Senate panel clears ‘watered-down’ bill

Excludes income tax fraud from ambit of proposed law

Shahbaz Rana October 29, 2015
Excludes income tax fraud from ambit of proposed law


A Senate panel on Wednesday finally approved a watered-down anti money laundering (AML) bill with a majority vote, excluding income tax fraud from the ambit of the legislation and limiting the law’s application to sales tax and federal excise duty fraud only.

The decision of the Senate Standing Committee on Finance to exclude the income tax offences from the list of fiscal crimes is contrary to the concept of bringing money related offences under the AML law. Income tax evasion remains the biggest issue in the country where only 912,000 people file income tax returns.

AML Bill — time to be bipartisan

The exclusion will also create problems for the government in a global inter-governmental body – Financial Action Task Force (FATF) – and the International Monetary Fund.

Parliament is not subservient to the IMF and the government’s proposed bill was not in the interest of the businesses, said the committee members belonging to the opposition parties. PML-N senators Nuzhat Sadiq and Ayesha Raza Farooq opposed the panel’s recommendations, which are binding in nature.

Under its international obligations, the government was supposed to bring income tax, sales tax and federal excise duty fraud cases under the scope of the AML bill aimed at discouraging terror financing and money laundering.

Key bill fails to clear hurdle in senate panel

The government had originally proposed to bring 26 fiscal offences under the ambit of the legislation but the standing committee allowed only three – two related to sales tax and one related to federal excise duty. The tax offences committed under sections 11 and 13 of the Sales Tax Act and section 19-3 of Federal Excise Act will now be prosecuted under the AML act.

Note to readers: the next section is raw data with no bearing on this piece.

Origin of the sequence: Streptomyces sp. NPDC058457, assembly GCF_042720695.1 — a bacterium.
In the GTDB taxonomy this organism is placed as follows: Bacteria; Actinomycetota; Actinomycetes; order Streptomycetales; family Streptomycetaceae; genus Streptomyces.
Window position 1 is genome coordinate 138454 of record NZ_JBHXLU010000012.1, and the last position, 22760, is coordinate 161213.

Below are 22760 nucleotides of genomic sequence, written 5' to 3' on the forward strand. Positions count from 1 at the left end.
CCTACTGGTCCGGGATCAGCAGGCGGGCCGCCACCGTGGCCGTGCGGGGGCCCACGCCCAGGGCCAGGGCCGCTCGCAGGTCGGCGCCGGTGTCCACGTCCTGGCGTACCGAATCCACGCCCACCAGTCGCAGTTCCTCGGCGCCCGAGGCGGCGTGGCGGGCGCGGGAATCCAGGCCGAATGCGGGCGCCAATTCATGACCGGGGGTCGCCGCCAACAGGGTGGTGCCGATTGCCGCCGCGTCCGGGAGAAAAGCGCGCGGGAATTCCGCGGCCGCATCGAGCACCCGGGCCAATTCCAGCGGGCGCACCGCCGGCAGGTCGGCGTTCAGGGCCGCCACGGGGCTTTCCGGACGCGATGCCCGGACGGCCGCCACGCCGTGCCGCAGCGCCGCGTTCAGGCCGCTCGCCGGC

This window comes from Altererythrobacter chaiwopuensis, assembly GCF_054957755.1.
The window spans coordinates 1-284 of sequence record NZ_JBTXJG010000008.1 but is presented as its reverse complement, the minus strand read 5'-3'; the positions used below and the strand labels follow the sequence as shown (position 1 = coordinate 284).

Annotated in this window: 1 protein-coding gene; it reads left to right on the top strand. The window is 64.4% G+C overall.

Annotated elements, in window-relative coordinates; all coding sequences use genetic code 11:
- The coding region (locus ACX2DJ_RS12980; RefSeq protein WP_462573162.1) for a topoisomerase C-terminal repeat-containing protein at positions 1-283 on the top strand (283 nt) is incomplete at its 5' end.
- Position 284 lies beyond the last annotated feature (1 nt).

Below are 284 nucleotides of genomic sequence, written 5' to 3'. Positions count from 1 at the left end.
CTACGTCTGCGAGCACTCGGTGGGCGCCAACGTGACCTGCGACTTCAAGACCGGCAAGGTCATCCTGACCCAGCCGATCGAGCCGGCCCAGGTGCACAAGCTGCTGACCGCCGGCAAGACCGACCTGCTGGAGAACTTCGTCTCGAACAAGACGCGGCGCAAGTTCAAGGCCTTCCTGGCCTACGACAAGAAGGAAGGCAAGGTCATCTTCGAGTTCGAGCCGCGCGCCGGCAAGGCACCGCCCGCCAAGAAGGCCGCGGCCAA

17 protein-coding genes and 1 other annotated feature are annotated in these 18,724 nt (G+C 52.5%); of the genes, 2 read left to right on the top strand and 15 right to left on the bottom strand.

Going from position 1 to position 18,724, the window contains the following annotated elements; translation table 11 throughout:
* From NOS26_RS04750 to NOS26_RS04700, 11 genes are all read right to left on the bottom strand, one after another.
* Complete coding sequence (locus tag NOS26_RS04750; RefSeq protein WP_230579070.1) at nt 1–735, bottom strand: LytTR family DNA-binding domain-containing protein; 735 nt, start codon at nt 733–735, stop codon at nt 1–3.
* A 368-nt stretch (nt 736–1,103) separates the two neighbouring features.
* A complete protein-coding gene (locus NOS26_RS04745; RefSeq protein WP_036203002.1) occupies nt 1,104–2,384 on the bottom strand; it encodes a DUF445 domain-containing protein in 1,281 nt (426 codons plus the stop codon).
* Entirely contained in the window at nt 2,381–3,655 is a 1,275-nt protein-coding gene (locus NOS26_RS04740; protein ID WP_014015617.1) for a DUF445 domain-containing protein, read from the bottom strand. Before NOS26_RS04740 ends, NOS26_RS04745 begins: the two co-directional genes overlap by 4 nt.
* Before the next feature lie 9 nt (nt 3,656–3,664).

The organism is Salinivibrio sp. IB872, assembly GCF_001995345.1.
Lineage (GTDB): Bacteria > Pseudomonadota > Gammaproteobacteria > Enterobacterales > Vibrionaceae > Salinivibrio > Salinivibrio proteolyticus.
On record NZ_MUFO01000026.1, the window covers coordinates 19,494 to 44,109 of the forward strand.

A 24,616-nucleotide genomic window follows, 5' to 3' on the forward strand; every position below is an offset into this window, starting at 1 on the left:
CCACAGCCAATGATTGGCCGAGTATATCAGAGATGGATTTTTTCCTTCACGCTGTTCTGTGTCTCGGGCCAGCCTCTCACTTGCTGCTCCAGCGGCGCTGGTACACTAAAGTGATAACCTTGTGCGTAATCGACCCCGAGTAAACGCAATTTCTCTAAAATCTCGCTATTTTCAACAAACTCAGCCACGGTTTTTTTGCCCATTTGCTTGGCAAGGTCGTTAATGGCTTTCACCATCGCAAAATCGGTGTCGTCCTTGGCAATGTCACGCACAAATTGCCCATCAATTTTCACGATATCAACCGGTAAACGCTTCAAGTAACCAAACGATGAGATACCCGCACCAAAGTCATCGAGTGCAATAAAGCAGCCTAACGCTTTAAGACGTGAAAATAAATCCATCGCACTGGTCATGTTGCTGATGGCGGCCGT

Chairman of the standing committee, PPP Senator Saleem Mandviwalla termed the approval of the amended but a diluted bill ‘a good beginning’. The government is equally responsible for the approval of the diluted AML bill as it sent a second-tier team to defend one of the most critical pieces of legislation in a hostile standing committee.

The standing committee has never hidden its intentions and made it clear that it would never approve the government’s bill in its original form.

Anti-money Laundering: Govt agrees to whittle down fiscal crimes list

However, some of the concerns of the standing committee members were genuine, as they feared harassment by corrupt taxmen. The government could not offer concrete assurances to parliamentarians to address their
genuine concerns.

Senator Ilyas Bilour of ANP, who is also member of the committee, brought his case of alleged arm-twisting by taxmen who sought Rs7.3 million bribe from him to settle his case. Senator Bilour said he sent a written complaint against the corrupt officials to FBR Chairman Tariq Bajwa but the latter took no action against the officials.

The bill will now be tabled in the Senate for voting. Although the National Assembly has already passed the AML Amendment Bill, it will again go back to the lower chamber of Parliament for revote. In case the NA decides to reject the Senate’s amendments, the bill will be presented in a joint session of Parliament.

Govt to review limit for punishing tax evaders

“The message that is going out today that income tax fraud will not be an AML offence but sales tax fraud will be, will not be taken in good spirit,” said Muneeb Zia, legal consultant to the Ministry of Finance. Mohsin Kamal, a legal expert who helped the Senate panel in forming its opinion, said that the proposed sections of Income Tax Ordinance that the government wanted to bring under the AML law did not fit the definition of income tax fraud.

The government wanted inclusion of section 192 of Income Tax Ordinance that deals with the prosecution for submission of false tax statements and section 194 – prosecution for improper use of National Tax Number – in the ambit of AML Act.

Published in The Express Tribune, October 29th, 2015.


Rollin & Trollin | 6 years ago | Reply Exercise in futility; what's the point ??
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